Hot Suns top Clippers for another road win - East Valley Tribune: News

Hot Suns top Clippers for another road win

Font Size:
Default font size
Larger font size

Posted: Sunday, November 21, 2004 3:27 pm | Updated: 6:12 pm, Thu Oct 6, 2011.

LOS ANGELES - Here are a few facts and figures about how things are going for the Suns these days:

Got a road game to play? Mark down a win.

ASU rolls in season opener

NBA suspends Artest for rest of season

With the Suns' 122-111 win at Staples Center on Sunday afternoon over the Clippers, Phoenix (8-2) now is 6-1 on the road. That matches the best start on the road in franchise history; in 1980-81, they won six of their first seven and eight of their first 10 away from home (they won 57 games that season).

Other notes:

- They are the league's most dominant team, based on the fact they are outscoring teams by nearly 12 points a game.

- They are the highest-scoring team at 107.7 points per game.

- They rank No. 3 in shooting-percentage defense (a key stat for a team to be considered a title contender) though this took a hit Sunday when the Clippers shot 52 percent. Want more?

Amare Stoudemire is enjoying his stature as the rare Sun in NBA history to lead the league in scoring. After pumping home 33 points in just 34 minutes (his fourth straight 30-plus game in scoring), he's averaging 28.7. Stoudemire picked up two early fouls (the Suns protested that the first was a bad call), and he had to exit, a development that put the game up for grabs. . . at least until he re-entered the game in the second quarter.

Within a few moments, the Suns dashed off on an 18-0 run, one they stretched to 25-2, for a 49-35 lead en route to a 63-50 margin at halftime.

"They missed a few shots, and we were able to run," coach Mike D'Antoni said.

"And when we run, we probably have the best guy in the league at finding open shots."

The reference, of course, is to Steve Nash, who had another brilliant game with 22 points and 18 assists.

"In my opinion, he is what makes their team go," Clippers coach Mike Dunleavy said. "If you can't score from a play that he creates for you, then you probably can't score."

Stoudemire certainly can score, as the rising superstar acknowledged.

"If I get the ball near the basket, it's pretty much a guaranteed bucket," he said.

He also credited Nash, saying, "He runs the screen and roll almost down to perfection."

With Stoudemire in foul trouble and the Clippers choosing to play a few big men, D'Antoni saw an opportunity to expand his rotation to 10 players (including Bo Outlaw and Jake Voskuhl).

That worked well in the first half, but with reserves playing in the fourth quarter, the Clippers chopped a 20-point lead down to 101-95 with 6:00 left. Then all the starters came back, Nash and Quentin Richardson hit jumpers, Stoudemire scored on a slam off a feed from Nash, and the Suns won the race to the finish line.


The Suns were buzzing when they got word — just before they left their locker room to head back to Arizona — about the suspensions handed out for the player-fan riot Friday night in the Indiana-Detroit game.

Nobody directly criticized commissioner David Stern, though one player could be heard suggesting that the season-long suspension for Ron Artest related to his controversial past.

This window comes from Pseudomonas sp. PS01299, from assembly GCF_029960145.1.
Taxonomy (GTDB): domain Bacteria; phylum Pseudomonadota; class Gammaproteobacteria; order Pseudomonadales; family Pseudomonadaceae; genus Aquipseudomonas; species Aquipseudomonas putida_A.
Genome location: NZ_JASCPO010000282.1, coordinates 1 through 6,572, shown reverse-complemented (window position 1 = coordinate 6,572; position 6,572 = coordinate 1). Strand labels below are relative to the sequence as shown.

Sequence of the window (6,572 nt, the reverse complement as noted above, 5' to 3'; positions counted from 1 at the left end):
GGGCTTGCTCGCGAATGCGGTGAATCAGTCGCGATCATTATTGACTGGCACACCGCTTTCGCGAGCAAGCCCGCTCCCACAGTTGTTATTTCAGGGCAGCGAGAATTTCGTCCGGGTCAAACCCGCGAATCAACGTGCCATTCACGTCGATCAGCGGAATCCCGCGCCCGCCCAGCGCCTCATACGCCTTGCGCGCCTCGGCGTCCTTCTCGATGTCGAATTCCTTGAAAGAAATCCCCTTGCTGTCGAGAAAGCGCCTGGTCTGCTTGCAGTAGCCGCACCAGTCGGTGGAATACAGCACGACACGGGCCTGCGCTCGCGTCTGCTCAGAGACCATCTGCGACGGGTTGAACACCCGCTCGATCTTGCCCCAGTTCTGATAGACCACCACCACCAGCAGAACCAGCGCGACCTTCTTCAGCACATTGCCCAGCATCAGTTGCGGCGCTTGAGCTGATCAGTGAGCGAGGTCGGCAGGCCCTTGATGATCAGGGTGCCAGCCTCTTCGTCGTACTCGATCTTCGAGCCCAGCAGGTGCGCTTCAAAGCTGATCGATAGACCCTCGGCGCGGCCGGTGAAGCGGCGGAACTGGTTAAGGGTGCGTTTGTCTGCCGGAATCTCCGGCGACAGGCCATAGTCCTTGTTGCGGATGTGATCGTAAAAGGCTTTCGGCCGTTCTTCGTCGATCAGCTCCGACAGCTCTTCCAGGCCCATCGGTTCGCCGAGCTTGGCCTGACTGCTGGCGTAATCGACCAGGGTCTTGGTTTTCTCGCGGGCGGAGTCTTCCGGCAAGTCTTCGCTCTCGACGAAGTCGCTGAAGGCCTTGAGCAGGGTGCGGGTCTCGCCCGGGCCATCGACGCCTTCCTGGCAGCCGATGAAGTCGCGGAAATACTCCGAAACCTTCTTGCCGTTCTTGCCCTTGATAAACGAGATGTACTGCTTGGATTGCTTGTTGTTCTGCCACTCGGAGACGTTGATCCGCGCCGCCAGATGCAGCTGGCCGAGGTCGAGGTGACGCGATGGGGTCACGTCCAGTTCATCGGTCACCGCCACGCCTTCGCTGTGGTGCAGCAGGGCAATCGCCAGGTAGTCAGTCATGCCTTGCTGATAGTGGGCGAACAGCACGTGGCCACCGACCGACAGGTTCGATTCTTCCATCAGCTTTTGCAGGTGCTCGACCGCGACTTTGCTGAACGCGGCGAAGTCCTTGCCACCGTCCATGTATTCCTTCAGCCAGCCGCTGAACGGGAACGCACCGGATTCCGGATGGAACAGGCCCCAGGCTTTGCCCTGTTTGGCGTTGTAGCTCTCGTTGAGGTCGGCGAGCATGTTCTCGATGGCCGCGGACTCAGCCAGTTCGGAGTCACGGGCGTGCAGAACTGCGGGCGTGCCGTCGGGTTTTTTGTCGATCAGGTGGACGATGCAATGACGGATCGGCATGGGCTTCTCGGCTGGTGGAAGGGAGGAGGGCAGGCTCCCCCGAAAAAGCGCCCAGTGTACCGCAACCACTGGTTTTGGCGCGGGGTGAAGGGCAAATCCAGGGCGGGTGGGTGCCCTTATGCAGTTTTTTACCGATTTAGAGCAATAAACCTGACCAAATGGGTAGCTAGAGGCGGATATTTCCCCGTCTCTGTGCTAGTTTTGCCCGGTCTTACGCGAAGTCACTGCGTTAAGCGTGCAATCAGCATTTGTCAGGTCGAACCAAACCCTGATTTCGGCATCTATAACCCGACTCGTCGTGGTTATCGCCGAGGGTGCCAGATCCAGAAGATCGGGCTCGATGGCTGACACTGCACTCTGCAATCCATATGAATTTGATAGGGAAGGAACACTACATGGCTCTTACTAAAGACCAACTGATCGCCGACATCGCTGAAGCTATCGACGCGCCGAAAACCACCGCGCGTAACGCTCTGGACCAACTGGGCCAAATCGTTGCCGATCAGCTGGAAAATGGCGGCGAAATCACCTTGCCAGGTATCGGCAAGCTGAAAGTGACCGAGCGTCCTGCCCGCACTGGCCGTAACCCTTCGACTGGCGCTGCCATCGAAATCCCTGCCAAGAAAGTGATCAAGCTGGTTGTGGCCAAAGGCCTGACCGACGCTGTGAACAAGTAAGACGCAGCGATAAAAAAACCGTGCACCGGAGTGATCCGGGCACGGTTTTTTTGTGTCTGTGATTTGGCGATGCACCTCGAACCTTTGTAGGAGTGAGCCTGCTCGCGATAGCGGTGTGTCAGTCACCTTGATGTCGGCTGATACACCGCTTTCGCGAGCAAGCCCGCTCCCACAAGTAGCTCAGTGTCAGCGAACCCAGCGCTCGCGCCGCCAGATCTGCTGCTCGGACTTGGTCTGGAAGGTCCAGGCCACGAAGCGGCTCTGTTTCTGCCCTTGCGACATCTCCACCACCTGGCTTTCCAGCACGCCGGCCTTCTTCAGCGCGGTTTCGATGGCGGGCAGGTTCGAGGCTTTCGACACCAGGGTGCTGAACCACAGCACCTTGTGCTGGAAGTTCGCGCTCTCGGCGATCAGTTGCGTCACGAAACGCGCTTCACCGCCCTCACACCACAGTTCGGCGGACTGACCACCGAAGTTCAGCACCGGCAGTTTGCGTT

For the record, what do they think of the penalties?

- "I'm just sorry it happened," Richardson said. Of Artest, he said, "He's a great player and a pretty cool guy."

- Nash pointed out this wasn't a matter for him to decide:

"I'm just saddened that it happened. I wish the players didn't have to go through it. I wish the league didn't have to go through it."

- Along the same lines, Stoudemire said, "It's not my decision.

"Whatever Commissioner Stern comes up with will be fair for the players and fans. But I do think fans should be more under control."

- "I don't know," Joe Johnson said, "I'm just glad it wasn't me."

Also, just before the penalties were announced, a couple of advance scouts at courtside could be heard saying they were hoping for season-long suspensions for those who entered the crowd and started fighting.


The Clippers were lavish in their praise for Nash's playmaking abilities and court sense.

Said youngster Shaun Livingston, who joined the Clippers out of high school this season, "The way he runs the team makes you want to just sit and watch him. I want to take lessons from him."

D'Antoni pointed to Nash's ability to make the Suns answer quickly when the opponent tries to claw back into a game.

"They come down and score, and we answer back with only four seconds running off the shot clock.  . . . That type of thing is what breaks the spirits of other teams.”


Kerry Kittles made his season debut for the Clippers in coming back from a sore right knee. The Clippers acquired him from New Jersey to replace the departed Richardson.

But Kittles wasn't in top form; in 24 minutes, he had just two points, two turnovers and zero assists.


Sports Illustrated is working on a story about Nash.. . .

The second annual Platinum Club speakers' series begins before tonight's game. Harvey Mackay, a nationally syndicated columnist and author, will speak to club members at 6 p.m. Mackay is the author of "We Got Fired!" and has been named one of the top five speakers in the world by Toastmasters International.

  • Discuss

Facebook on Facebook

Twitter on Twitter

Google+ on Google+


Subscribe to via RSS

RSS Feeds

Your Az Jobs